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Celebration of Scholarship and Creative Activity 2021

Comparison and Analysis of Ichthyosaurus Breviceps and Ichthyosaurus Communis to New Three-Dimensional Jurassic-Aged Ichthyosaurus Skull Fossil, Found on the Dorset Coast, UK

Meghan H. Krueger

Junior, Geology

Abstract

In this study, a three-dimensional Ichthyosaur skull fossil was analyzed to determine whether it belonged to the relatively common Ichthyosaurus communis species or the rare Ichthyosaurus breviceps species. The three-dimensional preservation of the fossil is unique because deformation occurred in the dorsal-ventral direction, preserving the detailed anatomy of the skull roof. Measurements of the skull were taken for species comparison. The Ichthyosaur specimen matches closely to I. breviceps because it has a shorter snout and larger eyes, which are diagnostic traits of the species. The length of the snout to length of the jaw has a ratio of 0.449 on the study specimen. The diameter of the orbit to the length of the jaw has a ratio of 0.327 for the study. Both of those ratios match the breviceps diagnostic criteria. Crushing of the skull during fossilization has restricted the accuracy of certain measurements, limiting the ability to determine the precise identification of the species. Bone texture was used to determine the maturity level of the specimen. The nasal and frontal bones contain long-grained texture indicative of a juvenile. However, a comprehensive study of Ichthyosaur bone texture is needed to determine the significance of these data.

Project Background 

I decided to do this research because I am fascinated by the history of the earth. Fossils tell us so much about what life was like during different time periods, and studying them gives you a unique window to the past. Ichthyosaurs were powerful animals that were important to the diversification of reptiles. It is exciting to study an animal that had a profound impact. The fossil I’m studying offers a unique perspective of how Ichthyosaurs looked like when they were alive. It’s exciting to see something in a new light. That is why I decided to research this topic. The process of my research depended on the collaboration of different institutions. The Weis Earth Science Museum facilitated the study of the Ichthyosaur skull fossil. I was able to work with faculty from the Oshkosh campus, namely Joseph Peterson from the Geology Department. He helped create the 3-D print of the Ichthyosaur fossil, which was a valuable research tool.

What Do You Think? 

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10 Comments

  1. Meg Olson

    Fascinating! Great job!

    Reply
  2. Katrina E Hornung

    You did a wonderful job! For the poster, I especially appreciate how the background is a faded photo of the specimen that was used. It looks and sounds great!

    Reply
  3. Eric Hiatt

    Interesting study! Well done!

    Reply
  4. Timothy Paulsen

    Nice presentation and poster Meghan!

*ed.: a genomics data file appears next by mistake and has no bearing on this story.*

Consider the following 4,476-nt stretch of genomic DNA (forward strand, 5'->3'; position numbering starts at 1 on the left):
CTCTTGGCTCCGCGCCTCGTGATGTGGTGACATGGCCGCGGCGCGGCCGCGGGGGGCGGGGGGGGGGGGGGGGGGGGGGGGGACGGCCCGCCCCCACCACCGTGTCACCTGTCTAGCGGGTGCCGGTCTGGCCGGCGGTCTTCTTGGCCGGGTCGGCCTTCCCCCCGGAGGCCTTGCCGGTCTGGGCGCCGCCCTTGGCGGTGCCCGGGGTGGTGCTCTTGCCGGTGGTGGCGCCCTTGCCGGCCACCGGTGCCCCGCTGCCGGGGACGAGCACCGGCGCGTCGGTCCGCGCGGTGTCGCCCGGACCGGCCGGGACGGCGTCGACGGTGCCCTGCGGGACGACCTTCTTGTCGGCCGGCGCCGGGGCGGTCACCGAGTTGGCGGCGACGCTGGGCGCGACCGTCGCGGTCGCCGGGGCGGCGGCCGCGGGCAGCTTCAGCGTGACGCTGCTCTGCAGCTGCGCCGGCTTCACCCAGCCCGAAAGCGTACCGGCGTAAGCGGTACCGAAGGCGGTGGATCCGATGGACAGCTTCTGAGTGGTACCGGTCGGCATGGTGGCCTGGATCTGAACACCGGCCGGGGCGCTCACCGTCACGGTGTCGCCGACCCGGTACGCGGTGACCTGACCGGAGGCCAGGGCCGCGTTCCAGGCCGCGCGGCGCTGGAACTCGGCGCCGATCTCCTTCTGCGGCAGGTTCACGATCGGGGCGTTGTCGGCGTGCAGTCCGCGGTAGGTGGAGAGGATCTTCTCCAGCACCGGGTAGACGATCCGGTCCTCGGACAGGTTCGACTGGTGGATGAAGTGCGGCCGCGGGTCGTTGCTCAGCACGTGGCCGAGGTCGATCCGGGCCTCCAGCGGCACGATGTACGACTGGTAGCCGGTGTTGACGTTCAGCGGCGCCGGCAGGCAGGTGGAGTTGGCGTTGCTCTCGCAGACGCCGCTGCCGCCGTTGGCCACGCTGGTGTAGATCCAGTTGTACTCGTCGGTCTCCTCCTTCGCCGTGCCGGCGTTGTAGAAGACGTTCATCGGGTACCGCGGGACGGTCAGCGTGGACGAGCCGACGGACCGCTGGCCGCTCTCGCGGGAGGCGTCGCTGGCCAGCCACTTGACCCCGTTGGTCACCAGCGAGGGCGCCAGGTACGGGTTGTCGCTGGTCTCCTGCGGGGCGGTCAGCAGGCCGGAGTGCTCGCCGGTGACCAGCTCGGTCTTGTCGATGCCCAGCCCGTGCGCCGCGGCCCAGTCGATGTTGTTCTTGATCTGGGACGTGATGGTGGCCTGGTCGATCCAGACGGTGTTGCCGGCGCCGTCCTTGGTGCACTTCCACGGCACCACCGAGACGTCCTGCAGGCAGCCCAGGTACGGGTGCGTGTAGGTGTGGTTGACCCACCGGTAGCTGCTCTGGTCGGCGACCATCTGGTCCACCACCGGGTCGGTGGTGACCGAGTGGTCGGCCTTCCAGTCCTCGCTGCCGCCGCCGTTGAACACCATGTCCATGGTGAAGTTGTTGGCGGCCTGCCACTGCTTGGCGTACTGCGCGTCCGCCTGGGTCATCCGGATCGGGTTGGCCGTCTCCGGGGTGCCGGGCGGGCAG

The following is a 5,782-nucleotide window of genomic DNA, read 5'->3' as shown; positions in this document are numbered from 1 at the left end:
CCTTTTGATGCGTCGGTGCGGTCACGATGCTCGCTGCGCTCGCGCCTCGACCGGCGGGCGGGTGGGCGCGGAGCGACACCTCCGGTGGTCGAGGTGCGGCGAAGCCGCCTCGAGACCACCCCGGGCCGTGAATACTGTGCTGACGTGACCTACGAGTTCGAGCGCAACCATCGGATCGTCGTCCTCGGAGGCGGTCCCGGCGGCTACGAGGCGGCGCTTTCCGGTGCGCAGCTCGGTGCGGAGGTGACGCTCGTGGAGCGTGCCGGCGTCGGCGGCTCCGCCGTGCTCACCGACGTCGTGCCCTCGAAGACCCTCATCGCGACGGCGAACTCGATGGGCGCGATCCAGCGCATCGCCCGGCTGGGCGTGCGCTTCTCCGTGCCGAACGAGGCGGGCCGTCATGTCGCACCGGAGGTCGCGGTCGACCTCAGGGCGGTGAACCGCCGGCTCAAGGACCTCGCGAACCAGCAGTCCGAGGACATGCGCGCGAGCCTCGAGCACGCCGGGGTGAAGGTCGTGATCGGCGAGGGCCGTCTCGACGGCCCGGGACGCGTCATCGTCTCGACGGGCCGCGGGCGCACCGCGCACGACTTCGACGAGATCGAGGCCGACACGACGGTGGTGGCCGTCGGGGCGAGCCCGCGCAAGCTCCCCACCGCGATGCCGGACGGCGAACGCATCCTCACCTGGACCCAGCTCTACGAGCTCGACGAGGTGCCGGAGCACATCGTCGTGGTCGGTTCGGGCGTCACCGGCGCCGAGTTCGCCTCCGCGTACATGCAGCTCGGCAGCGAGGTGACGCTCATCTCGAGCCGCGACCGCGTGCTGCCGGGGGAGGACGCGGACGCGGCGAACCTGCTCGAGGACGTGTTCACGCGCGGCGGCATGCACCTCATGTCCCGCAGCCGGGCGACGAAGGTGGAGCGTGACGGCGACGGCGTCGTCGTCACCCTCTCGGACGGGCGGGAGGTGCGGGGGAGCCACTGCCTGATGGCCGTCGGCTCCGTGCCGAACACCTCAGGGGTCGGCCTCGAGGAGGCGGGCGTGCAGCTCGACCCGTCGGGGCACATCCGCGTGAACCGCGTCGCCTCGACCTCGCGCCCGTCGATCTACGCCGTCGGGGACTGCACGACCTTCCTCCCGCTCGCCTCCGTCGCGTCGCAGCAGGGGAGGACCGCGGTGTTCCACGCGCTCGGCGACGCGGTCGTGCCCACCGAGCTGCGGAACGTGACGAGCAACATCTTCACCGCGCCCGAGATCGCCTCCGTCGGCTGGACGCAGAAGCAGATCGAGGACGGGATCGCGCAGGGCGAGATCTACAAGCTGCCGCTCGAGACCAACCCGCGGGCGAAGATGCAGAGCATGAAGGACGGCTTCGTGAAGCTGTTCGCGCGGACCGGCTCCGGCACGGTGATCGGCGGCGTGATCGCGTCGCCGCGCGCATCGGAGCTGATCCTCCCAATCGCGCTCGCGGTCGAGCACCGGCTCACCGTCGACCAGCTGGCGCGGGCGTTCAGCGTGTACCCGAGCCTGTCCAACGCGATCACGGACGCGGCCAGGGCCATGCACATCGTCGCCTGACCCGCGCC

Reply
  5. Ben Hallett

    Great Job Meghan! I’m interested in how you study the bone texture. Do you use a microscope to see internal textures (would that even be preserved?) or can it be recognized on the surface? What is the “long-grained” texture of juvenile bones and what is different in adult bones?

    Reply
    • Meghan Krueger

      Hi Ben,
      You can study the bone texture with a hand lens or even with the naked eye. I used a hand lens for greater accuracy. Long grained texture features long parallel marks on the bone surface. It resembles tree bark. Adult texture is smoother and doesn’t have a pattern. There is also a third texture called mottled texture. This is characterized by a fine pitting on the bone surface. Mottled texture is a transition texture from a juvenile Ichthyosaur to an adult Ichthyosaur. Because almost all of the skull featured long grained texture, the Ichthyosaur fossil is most likely a juvenile.

      Thank you for your question.

      Reply
  6. Meghan Krueger

    Hi Ben,
    You can study the bone texture with a hand lens or even with the naked eye. I used a hand lens for greater accuracy. Long grained texture features long parallel marks on the bone surface. It resembles tree bark. Adult texture is smoother and doesn’t have a pattern. There is also a third texture called mottled texture. This is characterized by a fine pitting on the bone surface. Mottled texture is a transition texture from a juvenile Ichthyosaur to an adult Ichthyosaur. Because almost all of the skull featured long grained texture, the Ichthyosaur fossil is most likely a juvenile.

    Thank you for your question.

    Reply
    • Meghan Krueger

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      Reply
  7. Jacob M McCloskey

    Hi Meghan. Very fascinating how the the two species are characterized based on skull features. I apologize for such a late comment but I found your study to be extremely fascinating. I am interested to know exactly when this particular specimen was uncovered.

    Reply
    • Meghan Krueger

      Hello Jacob,
      Thank you for taking an interest in my research.
      The specimen was found in the early 1990’s in a hard limestone nodule from the Charmouth beach by Tony Gill, a noted collector of many Charmouth fossils. This fossil was found specifically in the Black Ven Marle, Obtusum Zone formation. It was preserved with the ventral side (bottom of the skull) up which contributed to the excellent preservation.

      Reply

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